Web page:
Shortages force teachers to take classes outside areas of expertise

Teacher shortages in NSW are so bad that vacant positions are taking months to fill and growing numbers of teachers are required to teach outside their area of expertise, internal government documents show.

NSW Teachers Federation president Angelo Gavrielatos said the Department of Education’s reports said acute shortages meant over 100,000 secondary students were taught by teachers who were teaching outside their subject area.

The reports also show the government commissioned, and then buried, research that shows students do better in the HSC when they are taught by teachers who are fully qualified in the subject area.

A Department of Education strategy document warned in January last year of “critical supply gaps”, with only half the subject-qualified teachers needed in special education. The average time to fill vacant positions ranged from 3.6 to 4.1 months, with rural vacancies the worst.

A total of 76% of year 7-10 students had been taught maths by out of field teachers for at least a year.

In June 2020 the department said: “NSW public schools have a high proportion of out-of-field teachers which impacts on student outcomes. Out of field teachers account for 15% of total teachers and 14% of secondary school teachers, 18% of maths teachers, 12% of science teachers and 35% of special education teachers.” There was also high rates of out of field teaching reported in English, Geography and History.

In rural and remote areas the rates were far higher, with the out of area teaching of year 7-10 maths 42% higher in the rural south west and rural north districts than in metropolitan schools. In the rural south west the rate of out of area teaching of year 7-10 English was 57% higher than in metropolitan schools.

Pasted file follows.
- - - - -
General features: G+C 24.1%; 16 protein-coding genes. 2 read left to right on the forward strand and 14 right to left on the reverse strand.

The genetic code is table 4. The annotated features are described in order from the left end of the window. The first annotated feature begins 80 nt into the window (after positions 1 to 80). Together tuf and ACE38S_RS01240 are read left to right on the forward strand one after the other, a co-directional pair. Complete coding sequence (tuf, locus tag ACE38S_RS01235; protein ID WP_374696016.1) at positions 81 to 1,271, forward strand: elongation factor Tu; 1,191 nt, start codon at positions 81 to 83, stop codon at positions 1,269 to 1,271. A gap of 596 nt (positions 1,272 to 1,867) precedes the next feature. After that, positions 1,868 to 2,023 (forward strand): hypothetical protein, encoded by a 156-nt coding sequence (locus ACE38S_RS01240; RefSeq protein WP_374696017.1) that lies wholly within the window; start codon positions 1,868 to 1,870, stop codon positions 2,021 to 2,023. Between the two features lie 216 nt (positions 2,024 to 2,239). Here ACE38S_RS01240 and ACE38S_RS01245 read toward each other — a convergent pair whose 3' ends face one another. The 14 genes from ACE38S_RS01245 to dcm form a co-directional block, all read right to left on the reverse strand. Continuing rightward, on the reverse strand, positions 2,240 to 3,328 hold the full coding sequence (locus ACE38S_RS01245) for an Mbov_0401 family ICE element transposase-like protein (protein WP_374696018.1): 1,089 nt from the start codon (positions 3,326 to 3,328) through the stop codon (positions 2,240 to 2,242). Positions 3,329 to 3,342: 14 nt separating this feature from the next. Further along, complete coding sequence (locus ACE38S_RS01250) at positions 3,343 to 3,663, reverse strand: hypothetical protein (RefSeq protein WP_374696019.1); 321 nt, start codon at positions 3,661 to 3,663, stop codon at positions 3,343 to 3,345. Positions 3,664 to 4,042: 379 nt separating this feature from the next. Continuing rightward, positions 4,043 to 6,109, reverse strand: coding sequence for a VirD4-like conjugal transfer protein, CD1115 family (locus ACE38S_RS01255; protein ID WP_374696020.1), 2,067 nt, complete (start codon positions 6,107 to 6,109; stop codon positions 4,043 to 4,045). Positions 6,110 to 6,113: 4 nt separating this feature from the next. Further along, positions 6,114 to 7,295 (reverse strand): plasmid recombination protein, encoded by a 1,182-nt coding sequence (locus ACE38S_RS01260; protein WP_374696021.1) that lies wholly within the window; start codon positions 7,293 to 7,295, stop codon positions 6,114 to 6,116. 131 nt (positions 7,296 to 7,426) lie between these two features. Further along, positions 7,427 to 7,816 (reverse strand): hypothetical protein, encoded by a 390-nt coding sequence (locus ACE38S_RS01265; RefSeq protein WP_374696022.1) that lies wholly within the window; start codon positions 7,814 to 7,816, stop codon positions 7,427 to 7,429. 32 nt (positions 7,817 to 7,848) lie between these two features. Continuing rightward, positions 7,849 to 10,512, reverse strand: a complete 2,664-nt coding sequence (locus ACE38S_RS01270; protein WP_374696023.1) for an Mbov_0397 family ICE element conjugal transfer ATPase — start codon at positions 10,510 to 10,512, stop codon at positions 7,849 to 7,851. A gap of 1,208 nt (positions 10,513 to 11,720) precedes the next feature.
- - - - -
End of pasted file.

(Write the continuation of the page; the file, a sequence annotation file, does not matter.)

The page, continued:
In November 2020 the department warned the government could by 2025 be 2,000 teachers short of the number necessary to meet the needs of students.

Mr Gavrielatos said the government had spent many years trying to paper over the shortages by requiring secondary teachers to deliver subjects that they did not have a university qualification in.

“This is unsustainable and not what children deserve,” he said. “It impacts on children and it impacts on teachers through the additional stress and workload they face on a day to day basis.

“Its not just the subjects such as maths and science and it is not just in rural and remote areas. It is across the board.

“These documents show the government knows only too well the dire impact of teacher shortages and yet instead of fixing the problems, it has tried to cover them up.

“As the department said in 2019: ‘Insufficient teacher supply is a critical risk to improved student outcomes, both now and in the future.’

What is also clear from the department’s research is that the salaries of teachers have been falling compared to other professions since the 1980s and that is having a direct impact on the attractiveness of the profession.

“At a time when university graduate numbers are plummeting by nearly 30% and student enrolments are rising fast the government must accept its 2.5% wage cap, along with excessive teacher workloads, is severely limiting the attractiveness of teaching.

“The evidence is clear that lifting salaries will improve the retention of teachers and make the profession more attractive to high achievers.”